Life, your life, is not a game of numbers. A longer life is not always a better one. A thicker book holds no more wisdom that a sheet of paper. Better to pen a blog post that marks a personal breakthrough even if it is viewed by only a few than pander to popular demand and feel hollow inside.

When DQ was little, I looked up infant growth charts to track her progress. With each passing month it seemed like her height was stagnant, her weight was dropping and her head circumference was below the minimum number! As per the charts, my child’s growth was sub-optimal. Therefore I reached the logical conclusion that I was a complete failure as a mother. Fortunately, the wise pediatrician first pointed out that the chart was not strictly applicable to a child of Indian origin since the underlying data came from a different racial demographic. More importantly, at each visit, she showed me how DQ was holding up her head, rolling over, responding to verbal cues and doing what she should be doing. In short, DQ was thriving.

I learnt then that my assessment of my child (my product, in some ways) and my responsibility to her (my mothering ability) was a very subjective and extremely personal matter that could not be distilled into simple numbers and plotted on a graph. All the statistics in the world could not describe my joy when DQ took her first step. The day she called me “Mama” didn’t matter to others but made me feel like a million bucks (in the days before a million views).

“What we know matters but who we are matters more.” Brene Brown

Yes, data is useful. It provides information. Not necessarily insight.

The quality of our life is expressed by our feelings, not described numerically. Pursuit of larger numbers and better stats may provide a context for your life but not it’s meaning. That is embedded in one-off moments, which are intensely private, celebrated in intimate settings and valued at an individual level.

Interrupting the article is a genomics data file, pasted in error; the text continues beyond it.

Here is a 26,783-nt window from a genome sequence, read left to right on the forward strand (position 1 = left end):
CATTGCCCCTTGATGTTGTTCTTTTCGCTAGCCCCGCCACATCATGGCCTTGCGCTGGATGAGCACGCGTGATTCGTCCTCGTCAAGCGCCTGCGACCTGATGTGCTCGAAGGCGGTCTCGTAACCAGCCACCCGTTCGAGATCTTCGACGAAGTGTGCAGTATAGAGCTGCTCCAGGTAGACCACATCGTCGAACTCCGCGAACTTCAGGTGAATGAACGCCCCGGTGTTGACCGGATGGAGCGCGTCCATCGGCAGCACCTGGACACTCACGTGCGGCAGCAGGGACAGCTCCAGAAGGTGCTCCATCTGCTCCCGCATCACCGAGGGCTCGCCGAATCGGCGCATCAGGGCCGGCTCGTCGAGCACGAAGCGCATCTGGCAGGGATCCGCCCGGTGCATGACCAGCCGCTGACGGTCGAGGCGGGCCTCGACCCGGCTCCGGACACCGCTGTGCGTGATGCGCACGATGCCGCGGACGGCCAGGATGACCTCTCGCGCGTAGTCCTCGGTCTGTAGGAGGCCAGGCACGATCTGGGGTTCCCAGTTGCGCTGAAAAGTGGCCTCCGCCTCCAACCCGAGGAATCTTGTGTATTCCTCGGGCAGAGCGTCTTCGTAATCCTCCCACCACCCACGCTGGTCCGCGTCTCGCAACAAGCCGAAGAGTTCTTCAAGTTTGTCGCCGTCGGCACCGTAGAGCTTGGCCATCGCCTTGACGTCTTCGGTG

A close, loving family; a few concerned friends; some interested readers – I will take these any day over a thousand distant strangers.

But who’s counting?


About books

last lectureThe story behind one book that sits in my bookshelf is a mystery.

“The Last Lecture” by Randy Pausch seemed to mysteriously appear among my books one day. I remember packing up all the books from the home I had rented for five years and unpacking the boxes in my very first apartment. I was thrilled to finally live in a place that legally belonged to me. The book seemed to be a bonus from the universe, a welcome gift for a momentous occasion.

While many have watched the lecture on youtube, I read the book first. I shared the book with DQ when she was fourteen, not sure if it was too morbid or too preachy. She read it like many of my other recommendations. And I know it made an impression on her.

Why do I like the book?

  1. Randy’s gratitude and humility

I won the parent lottery,” he says right at the beginning, grateful for his luck at being born to his parents and their impact on his life.

One particular line that DQ often paraphrases, taking a dig at me, is something Randy’s mother says after he gets his Ph.D., “This is my son. He’s a doctor, but not the kind who helps people.”

  1. Randy’s intense desire to influence his students and his children

When DQ pushes back after I repeat the same instructions or advice ten thousand times, I feel like giving up.

Then I quote from the book –“When you’re screwing up and nobody says anything to you anymore, that means they’ve given up on you.”

I want her to know I will not give up on her. Ever.

  1. Randy’s faith in humanity

Some days it seems that everything I do is wrong – nothing seems to bring about the desired result, no one seems to care. At such times, Randy’s words help.

If you wait long enough, people will surprise and impress you. Almost everybody has a good side. Just keep waiting. It will come out.

To me, the book serves as a reminder that I don’t have to wait till the end to figure out the lessons from my life.

By examining my life as it happens and writing it down, I am trying to leave behind a legacy for my children after I am gone. It is my way of doing what Randy emphasized: Kids- more than anything else-need to know their parents love them. Their parents don’t have to be alive for that to happen.

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Appreciating the written word